In operation, a peg 15 is headed onto both front and rear bicycle axles 26 until tight in place. With detent 38 located as shown in FIG. 4 and stub 52 penetrating inward of cover aperture 44, cover 16 is prevented from incurring any rolling motion such that the peg operates as a fixed or stationary roller for operating over rail 14 in a manner of the prior art. To convert the peg into the rolling rotational mode, a screw driver (not shown) is inserted in slot 54 to threadedly displace the detent 38 rearwardly at least until stub 52 clears the interior face of the cover behind the opening to aperture 44. With the roller peg in its rotational mode, the stub 52 of the detent is preferably located within and behind the end face of hub 22 thereat. This therefore allows cover 16 to move in a rotational manner about the hub and provide the spinning motion of the cover. Arcuate recess 34 in the cover surface forms a radial undercut in the cover and functions as a guide for the rail during the grinding action. Reversing the position of detent 38 for stub 52 to penetrate inward of aperture 44 reverts operation of the peg to a fixed or stationary mode. A pair of oppositely located balance slots 62 and 64 in cover 16 provide for stationary positioning of the roller cover when used in the fixed mode. Optionally, detent 38 can be omitted whereby the peg 15 continuously operates in the roller mode.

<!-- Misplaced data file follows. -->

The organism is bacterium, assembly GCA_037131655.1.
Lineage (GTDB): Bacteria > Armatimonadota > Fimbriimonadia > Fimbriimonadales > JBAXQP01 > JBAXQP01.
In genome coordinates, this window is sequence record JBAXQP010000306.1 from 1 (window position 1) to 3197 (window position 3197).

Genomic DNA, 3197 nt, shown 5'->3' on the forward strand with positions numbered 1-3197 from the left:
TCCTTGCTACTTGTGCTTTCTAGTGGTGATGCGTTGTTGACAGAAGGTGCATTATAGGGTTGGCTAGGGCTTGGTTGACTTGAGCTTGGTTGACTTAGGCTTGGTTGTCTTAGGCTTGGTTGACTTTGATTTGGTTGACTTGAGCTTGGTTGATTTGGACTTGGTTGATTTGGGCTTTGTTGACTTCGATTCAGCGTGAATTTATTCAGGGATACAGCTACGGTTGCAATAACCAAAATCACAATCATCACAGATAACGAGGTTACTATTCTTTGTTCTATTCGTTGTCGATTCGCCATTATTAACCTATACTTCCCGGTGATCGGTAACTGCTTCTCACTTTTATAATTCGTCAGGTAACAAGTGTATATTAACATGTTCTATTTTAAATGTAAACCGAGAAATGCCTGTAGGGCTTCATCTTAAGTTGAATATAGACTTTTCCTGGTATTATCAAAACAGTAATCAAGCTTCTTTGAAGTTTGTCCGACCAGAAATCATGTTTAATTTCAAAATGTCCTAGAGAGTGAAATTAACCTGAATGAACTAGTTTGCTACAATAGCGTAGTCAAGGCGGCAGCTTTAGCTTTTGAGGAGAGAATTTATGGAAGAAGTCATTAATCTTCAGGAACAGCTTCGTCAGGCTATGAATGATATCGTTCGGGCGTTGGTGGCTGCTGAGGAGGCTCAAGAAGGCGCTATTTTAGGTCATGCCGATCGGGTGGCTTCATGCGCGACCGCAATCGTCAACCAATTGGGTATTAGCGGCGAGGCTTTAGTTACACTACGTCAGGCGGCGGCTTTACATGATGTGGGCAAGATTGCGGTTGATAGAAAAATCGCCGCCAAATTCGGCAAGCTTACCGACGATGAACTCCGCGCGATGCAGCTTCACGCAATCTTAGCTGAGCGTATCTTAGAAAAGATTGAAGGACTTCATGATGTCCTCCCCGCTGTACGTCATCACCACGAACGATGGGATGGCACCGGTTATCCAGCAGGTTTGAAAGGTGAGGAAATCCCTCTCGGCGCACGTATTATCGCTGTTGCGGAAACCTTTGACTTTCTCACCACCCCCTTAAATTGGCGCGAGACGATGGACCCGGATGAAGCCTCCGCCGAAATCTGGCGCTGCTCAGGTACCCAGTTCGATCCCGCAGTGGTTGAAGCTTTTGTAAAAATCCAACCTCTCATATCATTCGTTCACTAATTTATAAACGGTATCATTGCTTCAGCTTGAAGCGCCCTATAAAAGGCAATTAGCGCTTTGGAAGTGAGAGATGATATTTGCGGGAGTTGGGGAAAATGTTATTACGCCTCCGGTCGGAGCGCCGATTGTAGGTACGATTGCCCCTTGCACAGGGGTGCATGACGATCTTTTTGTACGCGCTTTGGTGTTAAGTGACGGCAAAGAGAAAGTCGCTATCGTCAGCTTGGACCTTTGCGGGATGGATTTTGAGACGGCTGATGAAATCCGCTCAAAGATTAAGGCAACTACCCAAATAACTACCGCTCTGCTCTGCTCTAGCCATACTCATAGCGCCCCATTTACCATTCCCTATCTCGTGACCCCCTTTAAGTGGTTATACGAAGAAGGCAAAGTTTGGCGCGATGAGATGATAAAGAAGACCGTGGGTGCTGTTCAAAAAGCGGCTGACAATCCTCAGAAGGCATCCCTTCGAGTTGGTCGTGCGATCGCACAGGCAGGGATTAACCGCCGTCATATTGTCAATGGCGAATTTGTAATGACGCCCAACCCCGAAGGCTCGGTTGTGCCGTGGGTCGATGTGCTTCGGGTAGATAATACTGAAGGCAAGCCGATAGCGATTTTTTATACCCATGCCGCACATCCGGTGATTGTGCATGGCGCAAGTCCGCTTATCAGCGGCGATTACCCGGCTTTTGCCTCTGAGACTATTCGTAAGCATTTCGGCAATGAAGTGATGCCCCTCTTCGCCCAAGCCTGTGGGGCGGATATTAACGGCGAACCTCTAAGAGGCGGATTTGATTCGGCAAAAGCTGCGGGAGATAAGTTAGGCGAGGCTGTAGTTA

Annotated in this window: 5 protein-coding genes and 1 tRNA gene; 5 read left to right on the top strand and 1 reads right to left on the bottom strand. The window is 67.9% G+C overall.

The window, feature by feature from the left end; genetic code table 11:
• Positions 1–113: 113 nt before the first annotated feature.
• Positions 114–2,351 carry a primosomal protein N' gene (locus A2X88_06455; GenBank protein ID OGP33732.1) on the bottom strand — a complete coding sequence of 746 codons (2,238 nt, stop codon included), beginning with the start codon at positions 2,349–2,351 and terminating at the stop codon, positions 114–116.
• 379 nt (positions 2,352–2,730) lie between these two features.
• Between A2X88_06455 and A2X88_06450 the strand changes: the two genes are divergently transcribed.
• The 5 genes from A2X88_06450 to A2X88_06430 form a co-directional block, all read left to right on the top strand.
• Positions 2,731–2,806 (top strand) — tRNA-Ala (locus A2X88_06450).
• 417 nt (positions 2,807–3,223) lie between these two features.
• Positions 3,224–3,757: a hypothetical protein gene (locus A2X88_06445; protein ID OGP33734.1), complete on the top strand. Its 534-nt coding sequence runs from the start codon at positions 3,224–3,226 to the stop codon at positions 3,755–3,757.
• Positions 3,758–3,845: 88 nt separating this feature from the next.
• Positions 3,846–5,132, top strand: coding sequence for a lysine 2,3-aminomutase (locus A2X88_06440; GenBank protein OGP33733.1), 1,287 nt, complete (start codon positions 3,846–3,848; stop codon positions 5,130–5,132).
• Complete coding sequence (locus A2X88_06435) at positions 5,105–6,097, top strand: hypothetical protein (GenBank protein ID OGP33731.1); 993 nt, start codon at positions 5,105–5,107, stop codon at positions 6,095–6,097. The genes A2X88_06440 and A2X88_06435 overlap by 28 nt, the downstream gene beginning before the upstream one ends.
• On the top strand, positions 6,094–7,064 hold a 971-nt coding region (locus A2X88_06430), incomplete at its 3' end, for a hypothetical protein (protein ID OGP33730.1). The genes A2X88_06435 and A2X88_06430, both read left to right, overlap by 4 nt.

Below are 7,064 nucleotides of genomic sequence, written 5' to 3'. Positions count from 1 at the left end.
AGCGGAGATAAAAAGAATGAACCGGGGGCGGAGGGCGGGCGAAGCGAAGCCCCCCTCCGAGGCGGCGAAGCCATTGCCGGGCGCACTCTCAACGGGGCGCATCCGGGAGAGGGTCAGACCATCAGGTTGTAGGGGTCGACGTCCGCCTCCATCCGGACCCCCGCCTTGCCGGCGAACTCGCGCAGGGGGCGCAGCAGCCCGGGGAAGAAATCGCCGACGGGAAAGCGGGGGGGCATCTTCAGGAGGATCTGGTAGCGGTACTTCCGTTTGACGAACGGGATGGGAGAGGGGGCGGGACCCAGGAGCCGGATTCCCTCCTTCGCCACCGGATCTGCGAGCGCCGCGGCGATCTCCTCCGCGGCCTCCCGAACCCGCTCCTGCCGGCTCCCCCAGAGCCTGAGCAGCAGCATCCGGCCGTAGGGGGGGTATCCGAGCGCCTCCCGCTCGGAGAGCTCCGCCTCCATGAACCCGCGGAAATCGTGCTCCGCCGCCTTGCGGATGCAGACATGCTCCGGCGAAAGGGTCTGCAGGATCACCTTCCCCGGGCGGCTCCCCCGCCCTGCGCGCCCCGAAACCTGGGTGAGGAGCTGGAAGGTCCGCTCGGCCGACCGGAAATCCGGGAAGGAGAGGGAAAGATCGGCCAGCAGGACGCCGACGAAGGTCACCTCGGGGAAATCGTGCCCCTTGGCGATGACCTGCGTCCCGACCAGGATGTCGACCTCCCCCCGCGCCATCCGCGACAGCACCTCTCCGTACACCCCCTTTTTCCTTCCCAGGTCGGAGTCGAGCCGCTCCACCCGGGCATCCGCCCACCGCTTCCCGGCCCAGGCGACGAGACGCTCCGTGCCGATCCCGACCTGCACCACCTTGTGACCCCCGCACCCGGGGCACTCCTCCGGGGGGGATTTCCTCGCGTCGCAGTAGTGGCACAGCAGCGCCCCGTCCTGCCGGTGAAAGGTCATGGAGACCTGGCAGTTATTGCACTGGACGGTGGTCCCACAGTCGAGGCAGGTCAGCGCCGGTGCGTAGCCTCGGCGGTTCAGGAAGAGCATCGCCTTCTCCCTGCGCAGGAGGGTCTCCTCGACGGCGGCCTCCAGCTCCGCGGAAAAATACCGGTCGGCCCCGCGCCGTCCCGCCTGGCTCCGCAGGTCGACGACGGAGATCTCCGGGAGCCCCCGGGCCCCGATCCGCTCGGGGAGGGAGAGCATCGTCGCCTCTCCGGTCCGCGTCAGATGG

Since many changes could be made in the above construction and many apparently widely different embodiments of this invention could be made without departing from the scope thereof, it is intended that all matter contained in the drawings and specification shall be interpreted as illustrative and not in a limiting sense.
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|U.S. Classification||280/288.4, 280/291, 301/110.5|
|International Classification||B62J25/00, B60B27/02|
|Cooperative Classification||B62J25/00, B60B27/0005, B60B27/023, B60B27/0078, B60B27/04|
|European Classification||B60B27/00B, B60B27/04, B60B27/00H, B62J25/00, B60B27/02B|
|May 11, 2006||FPAY||Fee payment|
Year of fee payment: 4
|Jul 5, 2010||REMI||Maintenance fee reminder mailed|
|Nov 26, 2010||LAPS||Lapse for failure to pay maintenance fees|
|Jan 18, 2011||FP||Expired due to failure to pay maintenance fee|
Effective date: 20101126